I liked the concepts in the book a lot, and have done a self-inventory of my own sludge and the sludge that’s been directed my way. The kind of sludge I get nowadays is really from people who want to understand better how technology can be used to help patients stay healthy. I welcome it as an opportunity to teach and learn. As the authors discussed, people can learn to live sludge-free, and they really want to live sludge-free. It starts with us.

I could see myself promoting ROWE in health care settings, and I think physicians, primary care ones especially, would benefit. The work I do to change health care is completely connected to the idea that health is a means, not an end, and people who go into health care want to support our patients where support is needed, mostly where they live, work, and play. I don’t believe people in health care are any more attached to time than Cali and Jody’s (former?) colleagues at BestBuy are. When I read the stories of BestBuy employees before and after, I reflected on some of the conversations I have had with health professionals (at all levels) who have really been challenged to juggle their passion for helping people and their ability to provide for themselves and their families, physically and emotionally. What would it be like for a family medicine or internal medicine specialist to provide their cognitive services to patients and families using a combination of virtual tools and office (or even home presence) when the situation called for it? Look at what HelloHealth is doing. It’s possible.

A Results Only Patient Experience (ROPE)?

A came upon this table in the book, and curiously, I found it extensible to our health care system. I hope I won’t get in trouble for using it to think about what our health care system were like if our patients experienced it the way a BestBuy employee experienced their work life. The edits are mine.



p.s. I'll be especially curious to see how they manage the "involuntary termination" need. I've long been aligned with the thinking described in your post but I've also long seen people who don't seem the least bit interested in getting a job done. Maybe that evolves in the right climate.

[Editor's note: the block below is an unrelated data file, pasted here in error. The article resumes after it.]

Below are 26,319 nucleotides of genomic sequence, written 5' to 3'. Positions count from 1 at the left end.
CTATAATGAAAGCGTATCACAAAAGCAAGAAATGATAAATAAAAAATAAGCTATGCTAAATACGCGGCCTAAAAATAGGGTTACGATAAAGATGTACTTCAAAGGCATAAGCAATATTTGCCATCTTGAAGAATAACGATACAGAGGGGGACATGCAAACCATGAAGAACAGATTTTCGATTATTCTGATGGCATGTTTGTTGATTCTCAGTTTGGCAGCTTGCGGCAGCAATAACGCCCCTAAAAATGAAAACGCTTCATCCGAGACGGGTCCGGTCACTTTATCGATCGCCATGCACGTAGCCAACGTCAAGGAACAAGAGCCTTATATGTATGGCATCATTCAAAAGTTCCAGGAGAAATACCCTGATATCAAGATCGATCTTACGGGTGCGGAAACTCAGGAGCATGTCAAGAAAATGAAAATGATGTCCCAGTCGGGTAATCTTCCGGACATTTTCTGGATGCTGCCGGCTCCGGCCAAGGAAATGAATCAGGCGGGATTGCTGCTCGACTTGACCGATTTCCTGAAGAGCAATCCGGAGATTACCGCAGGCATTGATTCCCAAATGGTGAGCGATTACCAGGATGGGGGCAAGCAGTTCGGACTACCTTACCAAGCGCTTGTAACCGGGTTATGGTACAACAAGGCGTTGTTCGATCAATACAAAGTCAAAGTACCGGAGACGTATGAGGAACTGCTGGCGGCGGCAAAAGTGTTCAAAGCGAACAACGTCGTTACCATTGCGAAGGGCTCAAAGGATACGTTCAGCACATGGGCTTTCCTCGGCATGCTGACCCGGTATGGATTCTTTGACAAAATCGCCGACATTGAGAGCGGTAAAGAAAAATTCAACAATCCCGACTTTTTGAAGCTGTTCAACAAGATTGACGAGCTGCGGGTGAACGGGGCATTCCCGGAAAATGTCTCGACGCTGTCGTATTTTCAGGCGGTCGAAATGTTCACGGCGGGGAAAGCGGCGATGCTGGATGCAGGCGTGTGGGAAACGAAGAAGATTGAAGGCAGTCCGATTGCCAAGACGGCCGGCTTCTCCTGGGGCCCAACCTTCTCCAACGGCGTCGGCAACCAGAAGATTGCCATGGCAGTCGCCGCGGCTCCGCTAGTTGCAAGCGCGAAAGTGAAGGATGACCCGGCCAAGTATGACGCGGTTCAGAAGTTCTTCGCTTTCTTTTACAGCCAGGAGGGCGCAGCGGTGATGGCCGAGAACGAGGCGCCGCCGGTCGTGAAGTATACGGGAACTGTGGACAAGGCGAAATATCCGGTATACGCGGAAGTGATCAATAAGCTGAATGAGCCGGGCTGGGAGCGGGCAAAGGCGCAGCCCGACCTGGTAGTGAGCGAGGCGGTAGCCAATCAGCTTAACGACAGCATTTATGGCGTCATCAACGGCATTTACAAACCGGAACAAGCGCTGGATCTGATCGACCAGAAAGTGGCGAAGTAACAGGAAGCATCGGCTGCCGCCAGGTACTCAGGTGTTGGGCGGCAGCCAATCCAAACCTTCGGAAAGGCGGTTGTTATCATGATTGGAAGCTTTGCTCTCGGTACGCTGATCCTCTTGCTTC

A medical analog to the involuntary termination question is how you conduct billing in an environment like this.

Don't mind me – I've just gotten a little obsessed by the idea that things could actually work sensibly.

Hooray! I like nothing more than to see than 3 comments worth of enthusiasm. It's a Web2.0 technique that I may use from time to time,


Ted, this is a great post and as a sales and marketing professional, I am familiar and supportive of ROWE. The issue I have with it when taken out of the sales area is that the real burden is on management. In order to have a ROWE, you need to clearly spell out what is expected, what results do you want? You need to have metrics that are clearly linked to those results. Furthermore, you need to engage employees in the organization's mission (or else there will be more ESPN viewing than results achieving) and without a dedication to engagement, it will be rare for people to go beyond their metrics. I know, as a manager, its often very difficult to actually know in advance, what you want from your employees. Unless you know, there is no way that your employees can thrive in a ROWE.


I think that is well said, and what comes across in the story is the engagement of the leaders of ROWE in making it happen. I am sure it requires a lot of vigilance, which means to me that a ROWE in any other place would have to have good leaders and managers. I'm up for giving it a try wherever I manage next, I have to admit,



Thank you for your post. The one part that really upsets me is that I did not think to write this book myself! I am a firm believer in it is all about the results. Period. I get far more accomplished in my pajamas, on my couch at 8 p.m., laptop in lap and, dare I say, a glass of wine nearby. Does it really matter that I did not accomplish it at 9 a.m. in my office?

Ted Eytan, MD